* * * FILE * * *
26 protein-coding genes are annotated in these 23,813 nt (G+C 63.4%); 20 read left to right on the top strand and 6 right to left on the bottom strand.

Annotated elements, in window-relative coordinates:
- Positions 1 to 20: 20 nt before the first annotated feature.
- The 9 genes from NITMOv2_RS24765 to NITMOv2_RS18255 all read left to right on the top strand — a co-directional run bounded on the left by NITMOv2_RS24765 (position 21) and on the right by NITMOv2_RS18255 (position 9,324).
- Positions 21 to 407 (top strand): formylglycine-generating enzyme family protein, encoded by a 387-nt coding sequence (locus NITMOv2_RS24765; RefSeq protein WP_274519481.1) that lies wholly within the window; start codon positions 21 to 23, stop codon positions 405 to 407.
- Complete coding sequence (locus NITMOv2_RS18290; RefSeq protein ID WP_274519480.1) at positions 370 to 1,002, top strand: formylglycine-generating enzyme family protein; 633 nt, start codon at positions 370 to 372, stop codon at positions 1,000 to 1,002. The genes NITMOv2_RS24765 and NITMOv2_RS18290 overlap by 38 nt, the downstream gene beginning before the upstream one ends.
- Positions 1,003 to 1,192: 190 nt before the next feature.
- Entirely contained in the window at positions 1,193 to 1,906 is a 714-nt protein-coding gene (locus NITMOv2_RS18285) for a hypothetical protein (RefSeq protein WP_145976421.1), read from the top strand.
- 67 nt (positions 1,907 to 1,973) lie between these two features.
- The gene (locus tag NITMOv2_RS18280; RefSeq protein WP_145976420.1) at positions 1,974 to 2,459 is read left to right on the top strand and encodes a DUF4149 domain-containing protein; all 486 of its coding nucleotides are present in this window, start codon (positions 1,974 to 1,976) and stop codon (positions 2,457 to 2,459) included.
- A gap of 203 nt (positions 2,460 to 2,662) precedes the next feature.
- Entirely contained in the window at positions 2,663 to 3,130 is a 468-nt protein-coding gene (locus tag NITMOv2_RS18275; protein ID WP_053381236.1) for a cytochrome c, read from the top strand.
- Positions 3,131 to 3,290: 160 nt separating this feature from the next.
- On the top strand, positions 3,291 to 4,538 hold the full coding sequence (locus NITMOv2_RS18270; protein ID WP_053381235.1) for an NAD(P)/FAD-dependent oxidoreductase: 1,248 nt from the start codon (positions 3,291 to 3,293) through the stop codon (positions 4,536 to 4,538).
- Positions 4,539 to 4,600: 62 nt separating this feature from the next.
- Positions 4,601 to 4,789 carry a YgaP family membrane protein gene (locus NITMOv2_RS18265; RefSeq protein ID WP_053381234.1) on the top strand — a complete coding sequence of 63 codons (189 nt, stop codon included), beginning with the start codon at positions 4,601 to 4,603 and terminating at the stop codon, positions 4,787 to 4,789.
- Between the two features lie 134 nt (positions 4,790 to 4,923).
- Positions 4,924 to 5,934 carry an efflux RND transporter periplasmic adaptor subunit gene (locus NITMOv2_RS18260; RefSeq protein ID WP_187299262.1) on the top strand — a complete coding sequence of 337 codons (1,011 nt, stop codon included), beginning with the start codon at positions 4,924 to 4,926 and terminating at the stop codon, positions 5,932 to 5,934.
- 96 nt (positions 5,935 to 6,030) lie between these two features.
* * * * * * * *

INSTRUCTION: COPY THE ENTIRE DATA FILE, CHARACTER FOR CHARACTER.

26 protein-coding genes are annotated in these 23,813 nt (G+C 63.4%); 20 read left to right on the top strand and 6 right to left on the bottom strand.

Annotated elements, in window-relative coordinates:
- Positions 1 to 20: 20 nt before the first annotated feature.
- The 9 genes from NITMOv2_RS24765 to NITMOv2_RS18255 all read left to right on the top strand — a co-directional run bounded on the left by NITMOv2_RS24765 (position 21) and on the right by NITMOv2_RS18255 (position 9,324).
- Positions 21 to 407 (top strand): formylglycine-generating enzyme family protein, encoded by a 387-nt coding sequence (locus NITMOv2_RS24765; RefSeq protein WP_274519481.1) that lies wholly within the window; start codon positions 21 to 23, stop codon positions 405 to 407.
- Complete coding sequence (locus NITMOv2_RS18290; RefSeq protein ID WP_274519480.1) at positions 370 to 1,002, top strand: formylglycine-generating enzyme family protein; 633 nt, start codon at positions 370 to 372, stop codon at positions 1,000 to 1,002. The genes NITMOv2_RS24765 and NITMOv2_RS18290 overlap by 38 nt, the downstream gene beginning before the upstream one ends.
- Positions 1,003 to 1,192: 190 nt before the next feature.
- Entirely contained in the window at positions 1,193 to 1,906 is a 714-nt protein-coding gene (locus NITMOv2_RS18285) for a hypothetical protein (RefSeq protein WP_145976421.1), read from the top strand.
- 67 nt (positions 1,907 to 1,973) lie between these two features.
- The gene (locus tag NITMOv2_RS18280; RefSeq protein WP_145976420.1) at positions 1,974 to 2,459 is read left to right on the top strand and encodes a DUF4149 domain-containing protein; all 486 of its coding nucleotides are present in this window, start codon (positions 1,974 to 1,976) and stop codon (positions 2,457 to 2,459) included.
- A gap of 203 nt (positions 2,460 to 2,662) precedes the next feature.
- Entirely contained in the window at positions 2,663 to 3,130 is a 468-nt protein-coding gene (locus tag NITMOv2_RS18275; protein ID WP_053381236.1) for a cytochrome c, read from the top strand.
- Positions 3,131 to 3,290: 160 nt separating this feature from the next.
- On the top strand, positions 3,291 to 4,538 hold the full coding sequence (locus NITMOv2_RS18270; protein ID WP_053381235.1) for an NAD(P)/FAD-dependent oxidoreductase: 1,248 nt from the start codon (positions 3,291 to 3,293) through the stop codon (positions 4,536 to 4,538).
- Positions 4,539 to 4,600: 62 nt separating this feature from the next.
- Positions 4,601 to 4,789 carry a YgaP family membrane protein gene (locus NITMOv2_RS18265; RefSeq protein ID WP_053381234.1) on the top strand — a complete coding sequence of 63 codons (189 nt, stop codon included), beginning with the start codon at positions 4,601 to 4,603 and terminating at the stop codon, positions 4,787 to 4,789.
- Between the two features lie 134 nt (positions 4,790 to 4,923).
- Positions 4,924 to 5,934 carry an efflux RND transporter periplasmic adaptor subunit gene (locus NITMOv2_RS18260; RefSeq protein ID WP_187299262.1) on the top strand — a complete coding sequence of 337 codons (1,011 nt, stop codon included), beginning with the start codon at positions 4,924 to 4,926 and terminating at the stop codon, positions 5,932 to 5,934.
- 96 nt (positions 5,935 to 6,030) lie between these two features.